Fudgy chocolate chip yogurt cake (quick & easy)

I'm not exactly sure what brought it on but I found myself thinking about making a chocolate yogurt cake the other day.  I think it was partly from eating yogurt that had me thinking about baking with it.  I was thinking along the lines of a loaf cake because I pictured these great lemon and orange yogurt loaves and figured I'd love to try a chocolate one.  Also, making the last chiffon cake had me thinking about great base recipes and making different versions from it.
Quick and easy to prepare (6-inch) chocolate chip yogurt cake
But when I looked up recipes ideas, fudgy chocolate chip yogurt cake from Mel's Kitchen Cafe popped up.  I discovered this site pretty recently but I've become a big fan after trying a few recipes and getting some great dinners out of it.  So I saw this easy chocolate chip cake and couldn't resist giving it a try.

It's so quick and easy to make that I decided at the last minute, right before I started cooking dinner, to whip it up for dessert.  I scaled the recipe down to make a little 6-inch cake for the three of us.  All you have to do is mix dry ingredients in one bowl and whisk together some sugar, eggs, yogurt and vanilla in another (there's no oil or butter in this recipe).  The two come together and you add a generous amount of chocolate chips.
The chips are actually supposed to sink mostly to the bottom of the cake to make a fudgy layer at the base that's like a hot fudge sauce.  Ironically, my chocolate chips didn't really sink that way!  No worries because as long as you pull your cake out of the oven early enough, the cake will be nice and fudgy.  It's melty and chocolaty, and it tastes a bit like molten chocolate cake, which is one of the best things on earth, in my opinion!  I popped this cake in the oven as we sat down to dinner.  It took no more than 27 minutes for mine to bake to this state but check on it early.  It's very important to err on the side of slightly under-baking so that the cake is soft and gooey in the center.  It will taste more chocolaty that way.  Eating it warm is highly recommended.
Eating this warm cake with some ice cream is also highly recommended.  Is there anything better than a nice dinner, followed by warm chocolate cake served with ice cream?  It brings a family together, I tell you!
There is this wonderful suggestion of topping this cake with some chopped toasted almonds or toffee bits for a little crunch.  I would have loved a little crunchy contrast but the fellas in my family prefer otherwise.  So I just sprinkled my slice with a little chopped pistachios.  

This was a very nice quick & easy impromptu dessert that my family and I really enjoyed together.


Lemon chiffon cake

I truly love chiffon cakes - that springy, light, moist and tender cake that showcases everything eggs have to offer.  So here I am with another version I made a few days ago - lemon.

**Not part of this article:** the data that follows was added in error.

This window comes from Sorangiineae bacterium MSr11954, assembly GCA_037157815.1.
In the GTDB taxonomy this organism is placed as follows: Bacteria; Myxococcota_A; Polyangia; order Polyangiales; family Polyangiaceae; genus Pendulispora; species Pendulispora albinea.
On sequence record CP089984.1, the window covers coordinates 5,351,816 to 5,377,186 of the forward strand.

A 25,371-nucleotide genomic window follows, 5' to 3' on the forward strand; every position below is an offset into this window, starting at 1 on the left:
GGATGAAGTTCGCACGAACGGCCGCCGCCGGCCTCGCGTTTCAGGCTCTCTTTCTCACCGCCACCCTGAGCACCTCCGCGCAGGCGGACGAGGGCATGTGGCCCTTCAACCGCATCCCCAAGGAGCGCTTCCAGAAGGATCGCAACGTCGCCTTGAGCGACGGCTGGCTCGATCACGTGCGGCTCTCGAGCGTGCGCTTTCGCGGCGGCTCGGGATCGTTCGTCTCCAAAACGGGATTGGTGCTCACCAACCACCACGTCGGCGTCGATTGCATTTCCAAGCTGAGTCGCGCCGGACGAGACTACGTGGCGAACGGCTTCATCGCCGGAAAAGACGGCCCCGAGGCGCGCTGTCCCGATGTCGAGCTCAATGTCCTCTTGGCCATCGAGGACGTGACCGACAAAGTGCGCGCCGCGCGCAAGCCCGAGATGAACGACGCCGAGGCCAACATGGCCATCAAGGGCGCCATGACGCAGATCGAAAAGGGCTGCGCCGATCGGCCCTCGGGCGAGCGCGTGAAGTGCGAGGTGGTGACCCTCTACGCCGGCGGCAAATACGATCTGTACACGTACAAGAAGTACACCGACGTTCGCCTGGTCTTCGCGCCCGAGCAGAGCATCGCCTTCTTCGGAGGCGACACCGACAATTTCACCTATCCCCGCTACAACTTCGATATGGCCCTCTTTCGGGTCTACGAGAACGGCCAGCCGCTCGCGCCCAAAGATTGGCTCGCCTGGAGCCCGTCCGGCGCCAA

My love for chiffons is pretty well-documented.  I started with "plain" vanilla (still my favorite go-to) and went on to banana-chocolate, chocolate, and orange.  Now, I can add lemon to my list of delicious chiffon cake options.  And really, they never disappoint so please pick one and make it!
When it comes to cake, I think my family and I are up for anything regardless of the season or temperature.  But if we're going to be more mindful about it, a light chiffon cake - especially one flavored with fresh lemon zest and a touch of lemon juice - is a great way to go as far as dessert for these hot summer days.

After the whirlwind of June, and as we adjust to our new summer routine, I still can't seem to stay away from the kitchen for long.  It's nice to sit and be idle for a bit but I quickly feel the urge to get into the kitchen and bake something (then write about it here).  I make old favorites but also want to try something new.  And not finding myself with a huge backlog of things I want to make, I had the pleasure of looking through some of my cookbooks the other day for inspiration.  This lemon chiffon cake is what I landed on.
And it did not disappoint!  It's classic chiffon cake, with a flavor that's clearly lemon but yet mild and oh so familiar.  I could eat this anytime (and I say that every time I eat it)!
Since we all know how well lemon goes with fruit, feel free to grab some of those strawberries or blueberries you very likely have in the fridge and enjoy it together.



Baked banana chocolate-chip donuts

For no particular reason, I felt like taking my donut pan for a spin.  I've been wanting to make a banana bread-like version so I did just that.  On the eve of all the July 4th festivities to come, I thought these would make a quick breakfast in the morning (not to mention a good snack today) before we head out tomorrow for some fun.
These are simple baked banana donuts.  I started with this recipe but made a few tweaks.  I used a mix of all-purpose and whole wheat pastry flour, added ground ginger (because that's what I put in our favorite banana bread), and some mini chocolate chips.  I topped it with our usual, quick and easy, chocolate glaze.  It's all very easy and rather fun at that.  A donut pan gives us the option to eat our favorite treats in a different way.
I made use of the buttermilk in my fridge for this recipe.  I was a little concerned that there's no oil or butter in this donut batter but they turned out moist and flavorful so no worries afterall. 

Most baked donut recipes, like this one, will leave you with a little bit of extra batter. I filled my six donut molds and, with the rest of the batter, I made a few mini muffins.  They're almost like little donut holes.  
Given it's the 4th of July tomorrow, I made use of the appropriate sprinkles for the occasion.  Here's to kicking off the holiday weekend!